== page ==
He also taught me that success is earned instead of delivered. I am incredibly proud of all of my kids and the incredible young people they are. I’m continually amazed by their achievements, but more importantly, I am inspired by the way they treat others and the way they
Q. Did your dad’s career as a boxer and a
soldier contribute to your own athleticism?
A.It did. I spent a lot of time in the gym watching my father train and push my older brothers. Having three older brothers also helped because it made me try to keep up.
The military culture and lifestyle is very active and that is a great thing for helping someone develop into an athlete.
Q. Are people surprised to learn you grew up in a military family?
A. I think people are surprised to find out that I was raised on a base in Germany because they expect to hear that I grew up playing football and that I was always on the path to play in the NFL. In reality, outside of community leagues, I didn’t play football until I was a
senior in high school!
Q. How did your background help prepare the
switch from professional sports to broadcasting?
A.Growing up in a military family taught me the most important lesson of all, which is adapting to changing environments. I learned to live and do whatever was necessary to thrive in whatever environment I found myself. Hard work, teamwork, and the importance of serving others are other characteristics
that I’ve tried to carry with me in my career.
Q. Do you still find that you connect with
other people who were raised in military families?
A.It’s always really cool when I meet other people who also grew up in a military family, and we can compare stories of growing up on bases around the world. Once you meet someone who grew up in a situation similar to yours, it seems like you're in a fraternity and can immediately relate.
Q. What did you
love most about being in a military family? Was there anything you
A. I loved the sense of community that existed growing up in a military family. By growing up on a military base in Germany, I was able to meet a lot of amazing people from all over, and it gave me a better sense of the world.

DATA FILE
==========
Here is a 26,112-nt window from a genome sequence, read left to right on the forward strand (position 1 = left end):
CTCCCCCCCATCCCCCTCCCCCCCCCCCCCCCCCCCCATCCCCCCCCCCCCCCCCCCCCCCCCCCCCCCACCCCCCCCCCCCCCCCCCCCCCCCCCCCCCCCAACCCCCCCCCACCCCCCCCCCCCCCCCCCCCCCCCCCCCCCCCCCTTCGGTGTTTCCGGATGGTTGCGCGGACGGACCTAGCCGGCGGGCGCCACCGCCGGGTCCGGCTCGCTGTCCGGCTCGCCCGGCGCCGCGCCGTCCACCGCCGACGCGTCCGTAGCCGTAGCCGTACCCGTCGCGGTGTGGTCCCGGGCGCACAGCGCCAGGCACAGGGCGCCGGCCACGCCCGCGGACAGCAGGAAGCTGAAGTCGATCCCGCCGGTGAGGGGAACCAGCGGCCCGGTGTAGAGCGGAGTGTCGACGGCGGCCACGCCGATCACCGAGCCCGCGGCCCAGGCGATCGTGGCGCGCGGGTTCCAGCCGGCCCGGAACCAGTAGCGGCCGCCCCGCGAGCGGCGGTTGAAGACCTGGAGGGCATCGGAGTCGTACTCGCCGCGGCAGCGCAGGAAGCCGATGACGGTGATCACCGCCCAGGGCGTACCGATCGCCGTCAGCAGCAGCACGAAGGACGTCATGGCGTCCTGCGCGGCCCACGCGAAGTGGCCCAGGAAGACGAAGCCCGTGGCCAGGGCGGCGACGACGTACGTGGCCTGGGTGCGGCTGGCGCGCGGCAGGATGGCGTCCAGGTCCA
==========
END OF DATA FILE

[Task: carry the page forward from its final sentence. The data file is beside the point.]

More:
Growing up abroad also gave me the confidence to not fear traveling the world and exploring. I didn't hate anything about being in a military family, but there is no other country like the U.S.
Q. What advice do you have for today’s generation
of military kids?
A. Enjoy and embrace changes even though it isn't easy to move and switch environments, schools, and friends. Adapt and always consider the positive. Work extremely hard to become whatever you want to be in life, because if I can create my life coming from a military base in Germany, you can
life gave Food Network’s Sunny Anderson a taste for cooking
When Sunny Anderson ordered a grilled cheese sandwich in Europe as a kid, she wasn’t expecting to be served melted white Gouda on fancy bread.
“It blew my mind,” she says. “… I know it was a turning point because I can’t even remember ever eating anything before that.”
Anderson, now a host on Food Network’s The Kitchen, is the daughter of a retired Army colonel. As her family moved between places like Germany, Texas, and Georgia, Anderson says she realized “food has no real boundaries.”
That inspired Anderson to start a catering company, which eventually landed her on Food Network. But first, she carried on what she calls “the family business” by enlisting in the Air Force.
“I know I work really hard as an adult and am happy with my work as an adult because of seeing my dad come home and always being excited and inspired by his job,” she says.
The former senior airman credits the broadcast chops she picked up in the Air Force — along with the values she picked up from her military family — with helping launch her career. Excerpts of that interview, edited for clarity, follow:
What kind of values do you think you picked up as a kid from seeing your dad
serve in the Army?